Could Capital Gains Tax Exemption on Fine Wine get the Axe?

One of the many attractions of fine wine investment is its immunity to Capital Gains Tax*. Like vintage cars and other so-called “wasting chattels”, the limited lifetime of fine wine means HMRC won’t charge you CGT on any profits you make by selling off a few gems from the cellar. 

This could all change because of the pandemic. According to the FT, Chancellor Rishi Sunak has asked the Office of Tax Simplification “to investigate how capital gains tax is paid by individuals and smaller businesses”, with fine wine and other alternative assets potentially on the chopping block.  

Apart from keeping a close eye on our Club Members’ cellars, Honest Grapes’ co-founder Nathan Hill is also a successful technology investor. As a seasoned collector himself, here are his thoughts on what the government might be planning. 

The Pandemic & Flying Kites 

The economic impact of the pandemic means the government is clearly seeking means to raise tax income. Having shortened the Comprehensive Spending Review to 1 year, the Treasury has an opportunity to “fly kites” of multiple ideas before publishing the Budget.  

Increases in core taxes (Income Tax, VAT) and breaking the triple lock on pensions would violate manifesto pledges and be very unpopular (though may be necessary). Kites are also being flown about reduction in pension relief and increases to Capital Gains Tax, both of which would hit the top few percent of the population hardest, but which would be more popular to justify. 

The proposed areas for sharpening up CGT are (i) reduced annual allowance, from the current £12,300 to £2-4,000, (ii) equalisation with Income Tax rates, (iii) changes in other specific reliefs relating to death, non-primary residence and wasting assets (within which wine is generally included). Some or all of these changes are likely to take place, and the early responses to the kite flying haven’t been substantial kick-backs to the Chancellor’s ambition. 

The Effect on Fine Wine 

If changes are implemented in the March 2021 budget, it makes a big difference whether these take effect on 6th April 2021, 2022 or phased over 3 years. The latter is most likely as there would be otherwise be a cliff edge and a rush to sell assets (and other tax planning such as transferring to spouses and heirs). 

Any substantial increases in CGT will harm the secondary market for wine, but there are fewer ‘forced sellers’ in this market as most sensible investors in wine will have a diverse portfolio. I’d generally think of wine as a 1-2% asset allocation.  As fine wine only forms a small proportion of their wealth, they are unlikely to be in a hurry, and if they need to quickly raise money there are much faster ways than liquidating a wine collection. 

But the overall effect will be to lower prices and there is a pent-up reduction due for Bordeaux as prices correct to the reductions in 2019 en primeur, where release prices were 16-30% reduced from the prior vintage. This will particularly impact the most investible wines, such as those tracked by Liv-Ex. 

Currency effects will be just as important, and if the pound stays weak or weakens further, gains can still be made by selling to Asian customers. If US tariffs are lowered or abolished with the change in administration, US demand will resume.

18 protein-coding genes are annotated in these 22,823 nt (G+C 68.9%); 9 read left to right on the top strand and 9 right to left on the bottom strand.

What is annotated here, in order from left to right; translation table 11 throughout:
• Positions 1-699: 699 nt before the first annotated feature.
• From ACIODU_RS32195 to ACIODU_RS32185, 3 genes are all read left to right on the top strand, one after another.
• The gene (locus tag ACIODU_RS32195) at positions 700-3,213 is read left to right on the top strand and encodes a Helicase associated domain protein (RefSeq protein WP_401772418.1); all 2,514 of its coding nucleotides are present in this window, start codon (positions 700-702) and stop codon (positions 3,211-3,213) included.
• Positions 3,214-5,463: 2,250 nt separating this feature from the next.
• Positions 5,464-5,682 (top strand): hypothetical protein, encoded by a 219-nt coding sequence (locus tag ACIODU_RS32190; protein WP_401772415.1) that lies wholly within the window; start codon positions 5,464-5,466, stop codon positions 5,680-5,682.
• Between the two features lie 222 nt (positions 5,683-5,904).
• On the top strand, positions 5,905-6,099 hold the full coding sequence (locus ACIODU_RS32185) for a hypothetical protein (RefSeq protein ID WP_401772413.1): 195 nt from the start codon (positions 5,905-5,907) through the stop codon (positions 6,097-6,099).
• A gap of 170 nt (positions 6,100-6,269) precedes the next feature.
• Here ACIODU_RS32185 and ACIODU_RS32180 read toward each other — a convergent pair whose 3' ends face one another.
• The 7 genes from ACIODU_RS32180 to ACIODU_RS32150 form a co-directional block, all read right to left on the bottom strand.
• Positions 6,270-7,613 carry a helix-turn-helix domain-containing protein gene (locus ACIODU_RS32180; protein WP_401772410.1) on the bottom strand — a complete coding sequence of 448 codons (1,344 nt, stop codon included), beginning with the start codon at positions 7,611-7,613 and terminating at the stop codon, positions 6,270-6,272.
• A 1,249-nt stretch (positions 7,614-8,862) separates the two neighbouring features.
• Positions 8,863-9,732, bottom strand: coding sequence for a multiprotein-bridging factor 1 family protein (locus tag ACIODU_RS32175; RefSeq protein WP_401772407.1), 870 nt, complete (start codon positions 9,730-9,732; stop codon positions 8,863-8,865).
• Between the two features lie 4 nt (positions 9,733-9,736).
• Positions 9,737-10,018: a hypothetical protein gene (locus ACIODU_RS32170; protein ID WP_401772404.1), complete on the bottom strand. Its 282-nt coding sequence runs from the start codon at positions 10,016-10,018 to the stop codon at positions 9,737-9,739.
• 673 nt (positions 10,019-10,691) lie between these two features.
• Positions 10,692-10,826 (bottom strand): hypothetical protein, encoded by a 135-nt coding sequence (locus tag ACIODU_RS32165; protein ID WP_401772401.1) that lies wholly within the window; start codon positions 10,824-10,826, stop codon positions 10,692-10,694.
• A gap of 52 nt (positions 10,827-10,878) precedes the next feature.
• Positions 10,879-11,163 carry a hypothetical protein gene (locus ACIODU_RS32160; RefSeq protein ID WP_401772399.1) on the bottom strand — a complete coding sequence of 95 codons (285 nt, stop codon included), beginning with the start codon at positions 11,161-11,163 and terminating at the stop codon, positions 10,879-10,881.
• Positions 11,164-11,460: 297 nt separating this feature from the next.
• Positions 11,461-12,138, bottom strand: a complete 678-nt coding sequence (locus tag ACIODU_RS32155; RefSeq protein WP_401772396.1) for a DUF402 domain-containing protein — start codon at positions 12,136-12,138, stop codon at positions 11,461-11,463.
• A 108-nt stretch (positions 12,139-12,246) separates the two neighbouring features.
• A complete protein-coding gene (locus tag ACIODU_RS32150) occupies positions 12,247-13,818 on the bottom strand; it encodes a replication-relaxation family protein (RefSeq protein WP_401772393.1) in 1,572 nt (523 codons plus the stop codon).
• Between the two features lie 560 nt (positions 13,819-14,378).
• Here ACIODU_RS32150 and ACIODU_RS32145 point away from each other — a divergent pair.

That being said, demand for new vintages could well be suppressed with reduced investor interest. Within the wine trade, these effects will impact wine investment businesses adversely and benefit businesses like Honest Grapes as there should be less scooping up of wine for investment and more allocation available for bona fide collectors. 

Closing Thoughts 

Of the proposed changes to CGT, that affecting wine is of lower likelihood and less headline-grabbing than the others. So when you read this blog after the March 2021 budget, this will have been either great foresight, or yesterday’s speculation. I won’t be changing my approach for the time being, although if you have been looking to sell a few cases, now’s not a bad time. Wine collecting is investing in one’s future drinking pleasure, and I plan to have many years to enjoy the drawdown. 

I predict that the much heralded ‘rotation to value’ will bypass wine and most alternative assets, as low interest rates push investors in search of value equities and private equity / debt. This will mean that there is still plenty of value in picking newer, under the radar estates where there is good value to be had and scarcity of supply 

Wine may become temporarily out of favour as a defensive asset but the clock of the seasons, the sun, wind and rain continues to produce great wines. With ever better technical winemaking, and global warming now being understood and used to advantage in places like Burgundy's under the radar vineyards, the UK and Germany, there’s plenty of merit in picking up allocations whilst other people are looking the other way. Some recent vintages have held less of the limelight but had excellent reviews on rescoring once they’re bottled. 

And with some stunning vintages on the way such as Burgundy 2019 and the very exciting Brunello 2016s, there is still plenty for wine collectors to get excited about. 

* Please note that the views expressed in this article should be read for information only and do not constitute tax or investment advice. Drink sensibly and do your own research into whether you want to invest in wine. Honest Grapes sees wine as an investment in your future drinking pleasure, rather than a mainstream asset class.